In a game that was never close, the Sixers had their way against the Magic in a 116-92 drubbing Thursday night.

What makes the win more impressive is it came against the last undefeated team in the NBA, on the road, and in a place that’s become a house of horrors over the years.

Here are a few takeaways from the dominant performance.

What a difference shooting can make

Think back to this time last year. After an impressive win over the Bucks on Christmas Day, the Sixers lost four straight games, including an embarrassing effort in Indiana on New Year’s Eve where Josh Richardson mentioned issues with accountability.

This New Year’s Eve was just slightly different for the Sixers. Sure, a new coach in Doc Rivers and perhaps addressing the accountability issues have helped, but what we saw in Orlando Thursday is what Daryl Morey had in mind when he constructed this roster.

After a few rough shooting outings to start the season, the Sixers came alive from outside against the Magic. The team went 15 of 33 (45.5 percent) from three. Beyond just shots going in the basket, it helps the rest of the Sixers’ offense immensely.

Ben Simmons, who hit a three of his own from the corner, “completely controlled the game,” according to Rivers. Simmons was one of the best players in the NBA last season at creating threes for others. Now, take Al Horford and Richardson out and insert Seth Curry and Danny Green – who has struggled early -- into the lineup. On Thursday night, the results were excellent. Simmons nearly put up a triple-double (9 points, 10 rebounds, 8 assists) in just 25 minutes.

While this level of shooting isn’t sustainable on a nightly basis, you can see Morey’s vision and how dangerous this team could be.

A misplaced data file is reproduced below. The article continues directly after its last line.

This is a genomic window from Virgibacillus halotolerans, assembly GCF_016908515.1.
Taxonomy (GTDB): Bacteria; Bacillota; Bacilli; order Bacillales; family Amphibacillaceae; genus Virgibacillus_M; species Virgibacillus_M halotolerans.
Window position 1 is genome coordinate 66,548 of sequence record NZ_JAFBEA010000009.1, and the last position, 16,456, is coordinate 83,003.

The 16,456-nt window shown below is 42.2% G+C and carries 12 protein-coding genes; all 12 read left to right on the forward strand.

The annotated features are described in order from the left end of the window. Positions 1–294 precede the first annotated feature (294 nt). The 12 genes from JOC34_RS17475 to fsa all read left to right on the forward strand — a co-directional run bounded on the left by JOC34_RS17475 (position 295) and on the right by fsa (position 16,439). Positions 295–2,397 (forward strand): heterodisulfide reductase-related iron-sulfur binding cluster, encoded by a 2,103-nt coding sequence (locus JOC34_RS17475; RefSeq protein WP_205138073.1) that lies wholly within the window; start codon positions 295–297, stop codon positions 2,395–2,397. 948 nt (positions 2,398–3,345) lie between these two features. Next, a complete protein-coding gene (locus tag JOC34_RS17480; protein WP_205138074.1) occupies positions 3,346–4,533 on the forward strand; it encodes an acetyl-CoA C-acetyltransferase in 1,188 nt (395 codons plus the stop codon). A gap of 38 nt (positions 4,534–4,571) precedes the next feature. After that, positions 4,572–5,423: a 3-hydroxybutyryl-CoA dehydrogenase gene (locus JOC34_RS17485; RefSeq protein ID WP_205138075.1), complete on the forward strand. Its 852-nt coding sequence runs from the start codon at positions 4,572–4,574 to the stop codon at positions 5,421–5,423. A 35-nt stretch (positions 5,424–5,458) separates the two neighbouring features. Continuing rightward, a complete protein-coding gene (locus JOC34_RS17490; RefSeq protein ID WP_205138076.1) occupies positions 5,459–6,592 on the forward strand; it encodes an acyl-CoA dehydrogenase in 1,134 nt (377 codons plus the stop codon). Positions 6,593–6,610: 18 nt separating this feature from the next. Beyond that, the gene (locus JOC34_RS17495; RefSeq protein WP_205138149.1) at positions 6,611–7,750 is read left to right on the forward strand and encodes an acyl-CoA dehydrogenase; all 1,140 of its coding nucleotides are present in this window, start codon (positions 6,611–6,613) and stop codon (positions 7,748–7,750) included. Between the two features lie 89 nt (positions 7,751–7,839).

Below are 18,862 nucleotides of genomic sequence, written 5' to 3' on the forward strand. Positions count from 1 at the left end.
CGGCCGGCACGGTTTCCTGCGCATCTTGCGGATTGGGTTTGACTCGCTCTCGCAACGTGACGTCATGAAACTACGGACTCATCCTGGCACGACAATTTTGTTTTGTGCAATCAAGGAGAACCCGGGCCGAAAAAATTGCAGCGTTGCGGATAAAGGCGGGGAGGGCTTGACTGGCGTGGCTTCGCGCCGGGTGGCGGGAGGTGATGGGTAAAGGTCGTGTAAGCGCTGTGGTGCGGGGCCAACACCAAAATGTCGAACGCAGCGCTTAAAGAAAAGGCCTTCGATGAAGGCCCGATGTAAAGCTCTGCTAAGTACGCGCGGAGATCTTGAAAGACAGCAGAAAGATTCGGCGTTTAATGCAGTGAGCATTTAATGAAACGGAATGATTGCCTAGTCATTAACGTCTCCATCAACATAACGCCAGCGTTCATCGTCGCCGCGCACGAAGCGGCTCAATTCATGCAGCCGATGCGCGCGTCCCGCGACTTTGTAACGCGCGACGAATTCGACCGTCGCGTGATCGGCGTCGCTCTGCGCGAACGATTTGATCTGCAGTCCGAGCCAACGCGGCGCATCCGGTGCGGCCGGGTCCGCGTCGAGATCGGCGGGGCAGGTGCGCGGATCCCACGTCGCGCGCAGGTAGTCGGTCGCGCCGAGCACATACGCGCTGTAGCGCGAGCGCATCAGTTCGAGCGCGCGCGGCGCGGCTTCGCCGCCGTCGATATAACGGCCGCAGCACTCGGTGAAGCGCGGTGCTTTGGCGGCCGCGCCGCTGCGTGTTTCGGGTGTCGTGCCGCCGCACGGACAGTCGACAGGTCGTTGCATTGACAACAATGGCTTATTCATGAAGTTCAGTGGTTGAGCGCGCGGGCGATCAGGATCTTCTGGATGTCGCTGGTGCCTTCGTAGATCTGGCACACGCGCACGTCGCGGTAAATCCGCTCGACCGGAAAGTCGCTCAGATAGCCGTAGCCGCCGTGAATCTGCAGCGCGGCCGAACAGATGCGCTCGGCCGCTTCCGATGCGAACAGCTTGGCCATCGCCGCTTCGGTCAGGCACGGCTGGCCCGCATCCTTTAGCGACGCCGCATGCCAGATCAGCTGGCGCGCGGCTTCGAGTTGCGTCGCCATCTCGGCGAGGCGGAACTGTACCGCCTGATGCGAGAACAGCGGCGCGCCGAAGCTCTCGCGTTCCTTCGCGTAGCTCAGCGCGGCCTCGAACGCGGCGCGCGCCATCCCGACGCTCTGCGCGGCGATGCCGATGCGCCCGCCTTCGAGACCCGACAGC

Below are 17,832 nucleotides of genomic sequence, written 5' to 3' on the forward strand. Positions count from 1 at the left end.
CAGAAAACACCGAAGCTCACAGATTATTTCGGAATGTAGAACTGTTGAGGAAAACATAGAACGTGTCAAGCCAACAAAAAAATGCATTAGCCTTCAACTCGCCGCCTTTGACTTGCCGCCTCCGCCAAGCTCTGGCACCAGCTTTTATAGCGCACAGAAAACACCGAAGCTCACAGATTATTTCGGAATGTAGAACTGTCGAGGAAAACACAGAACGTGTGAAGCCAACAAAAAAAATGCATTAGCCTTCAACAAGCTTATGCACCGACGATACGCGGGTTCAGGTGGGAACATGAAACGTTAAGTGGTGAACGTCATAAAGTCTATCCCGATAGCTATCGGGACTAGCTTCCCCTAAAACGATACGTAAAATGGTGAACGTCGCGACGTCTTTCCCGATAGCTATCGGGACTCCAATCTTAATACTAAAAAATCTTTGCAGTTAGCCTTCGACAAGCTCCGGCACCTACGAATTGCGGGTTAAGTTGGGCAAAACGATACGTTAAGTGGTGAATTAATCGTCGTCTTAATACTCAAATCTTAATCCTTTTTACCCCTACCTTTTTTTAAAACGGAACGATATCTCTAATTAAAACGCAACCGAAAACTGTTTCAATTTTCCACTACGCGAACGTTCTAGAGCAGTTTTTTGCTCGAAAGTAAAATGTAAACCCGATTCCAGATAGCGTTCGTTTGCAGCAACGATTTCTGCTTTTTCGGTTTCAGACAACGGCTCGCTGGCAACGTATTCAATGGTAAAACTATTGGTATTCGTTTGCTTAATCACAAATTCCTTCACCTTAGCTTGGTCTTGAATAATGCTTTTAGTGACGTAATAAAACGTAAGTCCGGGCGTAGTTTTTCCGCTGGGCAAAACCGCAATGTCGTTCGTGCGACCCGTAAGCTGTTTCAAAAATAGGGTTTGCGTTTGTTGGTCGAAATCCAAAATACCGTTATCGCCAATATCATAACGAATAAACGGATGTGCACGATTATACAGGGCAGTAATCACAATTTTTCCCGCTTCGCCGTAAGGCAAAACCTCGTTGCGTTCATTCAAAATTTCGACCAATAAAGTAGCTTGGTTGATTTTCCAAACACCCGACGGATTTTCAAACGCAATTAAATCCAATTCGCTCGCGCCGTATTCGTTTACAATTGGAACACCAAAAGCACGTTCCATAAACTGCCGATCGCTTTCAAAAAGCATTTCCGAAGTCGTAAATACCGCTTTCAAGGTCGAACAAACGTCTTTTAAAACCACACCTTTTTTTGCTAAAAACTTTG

The Embiid-Curry two-man game

Joel Embiid is off to easily the most efficient start of his NBA career, shooting 52.3/38.5/82.5 – all marks that would represent career highs. He’s averaging 2.3 turnovers a game, which would be by far the lowest of his career. It’s just four games in, but Embiid is playing arguably the best and smartest basketball of his career.

A part of that is his partnership with Curry. Curry is off to a tremendous start, averaging 15.2 points and shooting a blistering 51.9 percent from three. It’s an interesting dynamic with Curry. In some ways, he’s helping make up for the loss of JJ Redick that the offense never seemed to recover from last season.

While Redick’s off-ball movement is elite, Curry is a much better ball handler. You see that in his ability to attack closeouts and play in the pick-and-roll with Embiid and Simmons. Rivers mentioned that Curry would take on a larger ball-handling role than he had in Dallas. It’s added a new wrinkle to the offense, and Curry is averaging 3.6 assists per game – his career-high is 2.7 -- to go with his torrid shooting numbers.

Some of those shooting numbers aren’t sustainable, but as Embiid and Curry continue to develop chemistry and learn each other on the floor, it could lead to both players having career years.

It still starts with defense

While the Sixers shooting the lights out was a large factor in the victory, they also smothered the Magic. Orlando scored just 40 points in the first half and failed to reach 100 for the game. It was easily the worst scoring output for the Magic this season, which came into the game averaging over 120 points a night through four games.

After a dreadful defensive effort without Embiid in Cleveland, the Sixers have held their last two opponents under 100. Through five games, the Sixers are first in the NBA in opponent field-goal percentage and defensive rating. They’re third in points allowed and are the best defensive rebounding team in the league.

The game against the Cavs aside, the Sixers’ strategy under Rivers seems to be working. While Brett Brown made it a priority to take away threes – something the Sixers did very well under him – Rivers’ focus is more about protecting the paint. So far, the Sixers are tied for fourth in the league in points in the paint allowed. They’re first in the NBA in blocks and have the lowest opponent two-point percentage.

While the duo of Embiid and Simmons leads the way, Tobias Harris has looked sharp on that end. It’s been a point of emphasis for Harris since he arrived in Philadelphia and the work appears to be paying off. The last two games were a couple of the best two-way efforts we’ve seen from Harris as a Sixer.

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